A new blue plaque was unveiled in Brighton in September, dedicated to Dr Helen Boyle (1869-1957), and marking the place where she carried out ground-breaking work that changed the lives of countless working class women and girls in Brighton and Hove.
Dr Boyle’s pioneering treatment of patients, who were largely from the poorest backgrounds where grinding poverty; the too often repeated cycle of pregnancy and childbirth; and high levels of infant mortality led to depression and mental illness, was transformative. But despite this, not many people know about Dr Boyle today and her achievements are in danger of fading into the shadows.
Karen Braysher, from the Sussex Partnership NHS Foundation Trust, is, however, determined that this will not happen. She has carried out extensive research into Dr Boyle and successfully campaigned for the commemorative plaque on Aldrington House, in New Church Road, Hove.
Karen said: “Dr Helen Boyle is an inspirational figure, not just for women but for anybody working to fight the stigma of mental health. She was a pioneer, tirelessly working to offer treatment to women with mental health issues at a time when the only option available was committal to an asylum, which sought to segregate people from the rest of society rather than help them…”
Helen Boyle started life in Dublin in 1869. She trained at the London School of Medicine for Women from 1890 and qualified as a doctor in 1893. In 1894 she gained her M.D. in Brussels. While medical superintendent at Canning Town Mission Hospital in the East End she came face to face with conditions that both disturbed her and shaped the future direction of her career. She observed that nervous and mental disorders in their early stages were scarcely recognised by the medical profession and was shocked by conditions that forced London’s poorest, mostly women, to struggle on under great emotional stress. At that time, no general hospital would accept patients with neurosis; and until such time as they had become so disturbed they were certifiable, no mental hospital would either. “I saw mental patients ... neglected and maltreated until after days, months or years ... they were turned into the finished product – lunatics – and were certified.”
It became Dr Boyle’s mission to improve the treatment of women with early-stage mental illness, from depression to borderline insanity – conditions exacerbated in a great many cases by inadequate living conditions, malnutrition and exhaustion.
“I saw the impecunious and harassed mother of five... with a nervous breakdown after influenza…apply for treatment, wait many weary hours, and get a bottle and the advice not to worry…No hospital would take her because she had no organic disease; no asylum because she was not certified.”
First she moved to Hove and, along with Dr Mabel Jones, set up a General Practice at 3 Palmeira Terrace, 37 Church Road; together they became the first women doctors in Brighton. Soon though, Dr Boyle was devoting the majority of her time to the Lewes Road Dispensary for Women and Children in Islingword Road – the first and only dispensary of its kind in Brighton to offer free or low-cost treatment to women who could not afford normal GP’s charges. Imagine the relief women must have felt in finding this sympathetic, female-only environment, but also the scorn Dr Boyle must have encountered from the male dominated medical profession, with its asylums and Poor Law institutions.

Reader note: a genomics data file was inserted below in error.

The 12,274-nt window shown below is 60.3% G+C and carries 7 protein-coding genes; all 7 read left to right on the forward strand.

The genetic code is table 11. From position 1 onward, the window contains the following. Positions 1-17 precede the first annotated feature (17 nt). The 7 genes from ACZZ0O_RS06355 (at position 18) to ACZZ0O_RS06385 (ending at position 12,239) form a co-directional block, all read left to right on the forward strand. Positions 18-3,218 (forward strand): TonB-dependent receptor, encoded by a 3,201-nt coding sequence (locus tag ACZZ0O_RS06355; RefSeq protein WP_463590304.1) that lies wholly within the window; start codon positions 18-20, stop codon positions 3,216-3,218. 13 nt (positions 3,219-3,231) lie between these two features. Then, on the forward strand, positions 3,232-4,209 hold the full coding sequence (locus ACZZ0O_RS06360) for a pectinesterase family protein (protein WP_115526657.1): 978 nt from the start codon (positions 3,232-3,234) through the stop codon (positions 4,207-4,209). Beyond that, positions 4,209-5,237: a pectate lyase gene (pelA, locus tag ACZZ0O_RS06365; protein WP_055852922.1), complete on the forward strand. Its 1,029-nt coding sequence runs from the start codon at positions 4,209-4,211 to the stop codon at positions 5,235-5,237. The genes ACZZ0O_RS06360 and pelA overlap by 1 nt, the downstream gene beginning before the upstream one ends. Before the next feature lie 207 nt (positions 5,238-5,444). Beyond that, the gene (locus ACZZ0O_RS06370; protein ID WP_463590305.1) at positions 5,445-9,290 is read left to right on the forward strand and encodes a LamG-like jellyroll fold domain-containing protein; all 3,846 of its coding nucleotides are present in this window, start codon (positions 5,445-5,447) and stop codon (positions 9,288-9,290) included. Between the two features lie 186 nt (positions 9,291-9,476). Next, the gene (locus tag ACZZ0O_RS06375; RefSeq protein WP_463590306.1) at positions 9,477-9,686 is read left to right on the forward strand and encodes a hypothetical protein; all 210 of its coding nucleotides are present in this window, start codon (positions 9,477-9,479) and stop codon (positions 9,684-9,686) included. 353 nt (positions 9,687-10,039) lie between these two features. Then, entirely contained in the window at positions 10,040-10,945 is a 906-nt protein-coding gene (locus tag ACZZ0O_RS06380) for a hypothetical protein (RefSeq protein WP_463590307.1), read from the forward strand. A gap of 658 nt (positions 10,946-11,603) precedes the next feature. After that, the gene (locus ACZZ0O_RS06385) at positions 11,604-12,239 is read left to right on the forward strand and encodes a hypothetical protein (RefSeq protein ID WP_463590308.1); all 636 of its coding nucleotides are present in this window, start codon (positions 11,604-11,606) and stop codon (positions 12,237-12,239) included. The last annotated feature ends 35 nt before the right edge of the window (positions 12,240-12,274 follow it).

Regardless of opposition, the venture was a huge success and, in 1905, led to the opening of ten beds for the treatment of in-patients at 101 Roundhill Crescent. Dr Boyle recognised that, “If anyone needs an entire change of life and surroundings in order to get better surely it is the poor”. The work rapidly grew and, in 1911, a lease was taken out on 70 Brunswick Place, Hove, making it possible to admit a total of 38 in-patients. In 1920, a large house in New Church Road was purchased as premises for the Lady Chichester Hospital for Women and Children with Nervous Diseases.
The Lady Chichester was the first of its kind in England for the treatment of nervous disorders. The main basis of treatment was electrical therapy, hydrotherapy, massage, relaxation, psychotherapy, and “the full benefit of Brighton sunshine and sea breezes” all within a supportive environment. There was no “red tape”; women were treated by women and medical supervision was done by experienced people who knew what they were doing – all revolutionary concepts. Dr Boyle continued her work at the Lady Chichester until the NHS took over in 1948. (The building remained a working hospital until 1988. It now houses corporate offices for Sussex Partnership.) She was the first woman president of the Medico-Psychological Association (now the Royal College of Psychiatrists), the first female consultant psychiatrist at the Royal Sussex County Hospital, and co-founder of MIND.
Her remarkable career also included time spent working in Serbia with the Royal Free Hospital Unit during World War One and, in recognition of this war service, the Ambassador of Serbia, Dr Ognjen Pribićević, was among the guests at the unveiling of her commemorative plaque on the 7th September.
Dr Boyle lived the last years of her life with her companion, Marguerite du Pre Gore Lindsay, in a cottage in Pyecombe. She died in 1957, one day after her 88th birthday.
Her work into the treatment of working class women and girls, including the unique in-patient facilities she established, achieved worldwide recognition. By gaining acceptance that mental illness could be identified and treated before it became so bad that certification was required, she saved countless women from the nightmare of committal to the asylum.
Note: My thanks to Karen Braysher, Governor Brighton & Hove Sussex Partnership NHS Foundation Trust, for her help and permission to use the following images.
Posted in History on Oct 01, 2015